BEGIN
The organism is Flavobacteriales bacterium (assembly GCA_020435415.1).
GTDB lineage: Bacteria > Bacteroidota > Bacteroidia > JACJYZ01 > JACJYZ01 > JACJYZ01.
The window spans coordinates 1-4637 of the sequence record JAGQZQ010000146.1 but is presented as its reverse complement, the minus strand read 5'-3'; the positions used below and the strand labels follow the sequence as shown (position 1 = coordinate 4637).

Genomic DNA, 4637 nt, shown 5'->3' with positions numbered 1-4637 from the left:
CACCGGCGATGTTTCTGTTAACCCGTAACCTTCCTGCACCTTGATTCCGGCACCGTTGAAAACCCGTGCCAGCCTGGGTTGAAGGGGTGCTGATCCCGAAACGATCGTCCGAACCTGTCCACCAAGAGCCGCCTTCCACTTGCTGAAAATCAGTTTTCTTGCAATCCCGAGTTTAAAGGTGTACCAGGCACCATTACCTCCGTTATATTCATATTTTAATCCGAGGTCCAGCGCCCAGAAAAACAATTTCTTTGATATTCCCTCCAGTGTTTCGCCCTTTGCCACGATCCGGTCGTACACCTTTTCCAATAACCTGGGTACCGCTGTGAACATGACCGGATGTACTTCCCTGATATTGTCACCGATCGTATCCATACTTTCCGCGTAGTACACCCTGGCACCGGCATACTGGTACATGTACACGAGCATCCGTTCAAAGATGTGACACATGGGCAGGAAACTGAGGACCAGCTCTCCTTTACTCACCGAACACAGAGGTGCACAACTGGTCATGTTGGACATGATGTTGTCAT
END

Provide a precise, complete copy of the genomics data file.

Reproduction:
The organism is Flavobacteriales bacterium (assembly GCA_020435415.1).
GTDB lineage: Bacteria > Bacteroidota > Bacteroidia > JACJYZ01 > JACJYZ01 > JACJYZ01.
The window spans coordinates 1-4637 of the sequence record JAGQZQ010000146.1 but is presented as its reverse complement, the minus strand read 5'-3'; the positions used below and the strand labels follow the sequence as shown (position 1 = coordinate 4637).

Genomic DNA, 4637 nt, shown 5'->3' with positions numbered 1-4637 from the left:
CACCGGCGATGTTTCTGTTAACCCGTAACCTTCCTGCACCTTGATTCCGGCACCGTTGAAAACCCGTGCCAGCCTGGGTTGAAGGGGTGCTGATCCCGAAACGATCGTCCGAACCTGTCCACCAAGAGCCGCCTTCCACTTGCTGAAAATCAGTTTTCTTGCAATCCCGAGTTTAAAGGTGTACCAGGCACCATTACCTCCGTTATATTCATATTTTAATCCGAGGTCCAGCGCCCAGAAAAACAATTTCTTTGATATTCCCTCCAGTGTTTCGCCCTTTGCCACGATCCGGTCGTACACCTTTTCCAATAACCTGGGTACCGCTGTGAACATGACCGGATGTACTTCCCTGATATTGTCACCGATCGTATCCATACTTTCCGCGTAGTACACCCTGGCACCGGCATACTGGTACATGTACACGAGCATCCGTTCAAAGATGTGACACATGGGCAGGAAACTGAGGACCAGCTCTCCTTTACTCACCGAACACAGAGGTGCACAACTGGTCATGTTGGACATGATGTTGTCAT